New Research Shows an Increase in Fraudulent COVID-19 Posts on Social Media
From the UC San Diego School of Medicine:
In a new study published in the Journal of Medical Internet Research Public Health and Surveillance on August 25, 2020, researchers at University of California San Diego School of Medicine found thousands of social media posts on two popular platforms — Twitter and Instagram — tied to financial scams and possible counterfeit goods specific to COVID-19 products and unapproved treatments
“We started this work with the opioid crisis and have been performing research like this for many years in order to detect illicit drug dealers,” said Timothy Mackey, PhD, associate adjunct professor at UC San Diego School of Medicine and lead author of the study. “We are now using some of those same techniques in this study to identify fake COVID-19 products for sale. From March to May 2020, we have identified nearly 2,000 fraudulent postings likely tied to fake COVID-19 health products, financial scams, and other consumer risk.”
According to Mackey, the fraudulent posts came in two waves focused on unproven marketing claims for prevention or cures and fake testing kits. He said a third wave of fake pharmaceutical treatments is now materializing and will worsen when public health officials announce development of an effective vaccine or other therapeutic treatments.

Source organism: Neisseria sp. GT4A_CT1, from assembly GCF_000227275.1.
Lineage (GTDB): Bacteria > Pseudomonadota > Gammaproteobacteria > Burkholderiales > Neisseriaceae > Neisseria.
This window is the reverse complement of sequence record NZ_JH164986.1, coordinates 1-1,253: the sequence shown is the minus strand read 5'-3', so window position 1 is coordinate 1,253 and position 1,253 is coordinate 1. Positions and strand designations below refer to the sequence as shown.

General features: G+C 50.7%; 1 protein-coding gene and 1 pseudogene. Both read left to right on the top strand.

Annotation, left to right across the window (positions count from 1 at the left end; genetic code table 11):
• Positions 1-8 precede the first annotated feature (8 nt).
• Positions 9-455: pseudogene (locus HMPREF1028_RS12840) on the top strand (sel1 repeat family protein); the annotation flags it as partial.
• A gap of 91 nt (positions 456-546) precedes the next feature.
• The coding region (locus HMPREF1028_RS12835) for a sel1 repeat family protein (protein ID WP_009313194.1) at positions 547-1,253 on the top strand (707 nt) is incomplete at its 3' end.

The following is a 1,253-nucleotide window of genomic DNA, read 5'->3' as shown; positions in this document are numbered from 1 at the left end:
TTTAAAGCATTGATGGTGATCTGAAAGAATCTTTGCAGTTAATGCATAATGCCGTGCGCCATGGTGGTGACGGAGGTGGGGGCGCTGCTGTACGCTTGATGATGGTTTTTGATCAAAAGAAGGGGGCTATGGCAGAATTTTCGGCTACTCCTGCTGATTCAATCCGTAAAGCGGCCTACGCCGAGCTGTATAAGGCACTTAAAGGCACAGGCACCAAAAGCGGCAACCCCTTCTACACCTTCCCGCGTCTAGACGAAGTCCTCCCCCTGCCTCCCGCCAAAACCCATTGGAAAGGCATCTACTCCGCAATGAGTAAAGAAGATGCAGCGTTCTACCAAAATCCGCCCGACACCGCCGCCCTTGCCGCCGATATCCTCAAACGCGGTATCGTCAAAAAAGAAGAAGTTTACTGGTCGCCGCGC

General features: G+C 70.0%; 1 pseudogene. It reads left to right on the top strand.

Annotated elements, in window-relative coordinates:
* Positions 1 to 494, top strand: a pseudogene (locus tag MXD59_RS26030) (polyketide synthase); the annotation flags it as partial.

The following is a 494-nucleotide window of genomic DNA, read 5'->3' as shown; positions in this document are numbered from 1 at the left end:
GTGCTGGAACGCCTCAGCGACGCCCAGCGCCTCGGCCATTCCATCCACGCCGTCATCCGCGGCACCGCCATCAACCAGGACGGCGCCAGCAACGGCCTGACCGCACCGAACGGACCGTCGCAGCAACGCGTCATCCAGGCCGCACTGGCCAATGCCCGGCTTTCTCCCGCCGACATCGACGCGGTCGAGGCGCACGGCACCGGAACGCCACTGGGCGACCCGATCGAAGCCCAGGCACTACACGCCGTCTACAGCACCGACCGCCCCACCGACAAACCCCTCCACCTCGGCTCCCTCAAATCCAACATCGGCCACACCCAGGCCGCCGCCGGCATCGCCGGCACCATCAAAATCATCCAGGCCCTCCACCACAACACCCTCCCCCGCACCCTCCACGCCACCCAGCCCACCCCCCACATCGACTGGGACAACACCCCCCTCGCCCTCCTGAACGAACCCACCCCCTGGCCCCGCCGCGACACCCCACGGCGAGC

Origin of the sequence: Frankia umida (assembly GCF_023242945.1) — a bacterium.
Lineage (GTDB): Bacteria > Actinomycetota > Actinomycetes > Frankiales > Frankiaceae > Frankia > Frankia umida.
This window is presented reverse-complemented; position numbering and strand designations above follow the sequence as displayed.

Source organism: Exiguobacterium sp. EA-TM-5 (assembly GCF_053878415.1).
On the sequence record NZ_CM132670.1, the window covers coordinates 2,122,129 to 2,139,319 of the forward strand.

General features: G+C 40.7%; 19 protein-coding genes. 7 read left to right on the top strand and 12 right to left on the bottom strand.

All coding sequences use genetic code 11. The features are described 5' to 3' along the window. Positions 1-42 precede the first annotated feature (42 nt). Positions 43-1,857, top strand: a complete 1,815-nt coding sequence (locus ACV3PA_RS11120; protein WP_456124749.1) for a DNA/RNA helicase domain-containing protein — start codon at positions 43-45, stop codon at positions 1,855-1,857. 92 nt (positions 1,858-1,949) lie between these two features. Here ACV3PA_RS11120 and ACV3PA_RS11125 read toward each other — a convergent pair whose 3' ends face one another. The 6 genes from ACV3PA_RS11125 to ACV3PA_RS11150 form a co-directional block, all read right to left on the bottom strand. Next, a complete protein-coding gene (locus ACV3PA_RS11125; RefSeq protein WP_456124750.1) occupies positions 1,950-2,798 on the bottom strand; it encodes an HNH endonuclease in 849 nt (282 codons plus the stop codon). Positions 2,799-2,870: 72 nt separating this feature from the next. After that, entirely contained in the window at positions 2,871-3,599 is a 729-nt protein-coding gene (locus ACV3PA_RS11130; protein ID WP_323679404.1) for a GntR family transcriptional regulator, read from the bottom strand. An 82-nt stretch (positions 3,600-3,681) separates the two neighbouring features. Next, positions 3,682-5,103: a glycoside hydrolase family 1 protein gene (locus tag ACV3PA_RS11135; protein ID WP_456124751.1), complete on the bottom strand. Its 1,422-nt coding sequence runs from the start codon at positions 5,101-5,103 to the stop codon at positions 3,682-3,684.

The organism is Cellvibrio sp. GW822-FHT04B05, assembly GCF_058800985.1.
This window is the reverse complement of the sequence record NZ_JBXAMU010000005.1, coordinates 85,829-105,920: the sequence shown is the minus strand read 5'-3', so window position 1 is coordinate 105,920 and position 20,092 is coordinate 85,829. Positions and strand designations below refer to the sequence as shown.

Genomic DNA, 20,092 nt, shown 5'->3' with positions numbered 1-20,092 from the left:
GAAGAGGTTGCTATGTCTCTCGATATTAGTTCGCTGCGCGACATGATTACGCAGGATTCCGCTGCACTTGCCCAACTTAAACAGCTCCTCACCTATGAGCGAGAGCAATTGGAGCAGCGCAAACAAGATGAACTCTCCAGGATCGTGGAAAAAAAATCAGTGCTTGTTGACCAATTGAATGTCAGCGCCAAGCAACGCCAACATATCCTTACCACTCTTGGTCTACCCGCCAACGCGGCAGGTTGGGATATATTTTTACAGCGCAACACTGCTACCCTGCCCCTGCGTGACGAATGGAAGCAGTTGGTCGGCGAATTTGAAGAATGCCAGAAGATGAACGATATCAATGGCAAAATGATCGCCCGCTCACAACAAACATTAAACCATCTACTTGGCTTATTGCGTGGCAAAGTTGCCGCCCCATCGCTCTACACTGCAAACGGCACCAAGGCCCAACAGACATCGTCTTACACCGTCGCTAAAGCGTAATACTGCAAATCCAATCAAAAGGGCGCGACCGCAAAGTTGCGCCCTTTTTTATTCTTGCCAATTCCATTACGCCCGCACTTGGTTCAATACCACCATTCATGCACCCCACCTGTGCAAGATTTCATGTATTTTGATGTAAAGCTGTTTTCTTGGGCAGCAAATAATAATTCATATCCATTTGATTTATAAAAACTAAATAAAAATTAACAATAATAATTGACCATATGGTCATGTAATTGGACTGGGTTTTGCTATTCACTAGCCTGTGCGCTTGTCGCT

Direct to Full Text Summary Article
Direct to Full Text Research Article: Big Data, Natural Language Processing, and Deep Learning to Detect and Characterize Illicit COVID-19 Product Sales: Infoveillance Study on Twitter and Instagram (via Journal of Medical Internet Research)
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Gary Price (email@example.com) is a librarian, writer, consultant, and frequent conference speaker based in the Washington D.C. metro area. He earned his MLIS degree from Wayne State University in Detroit. Price has won several awards including the SLA Innovations in Technology Award and Alumnus of the Year from the Wayne St. University Library and Information Science Program. From 2006-2009 he was Director of Online Information Services at Ask.com.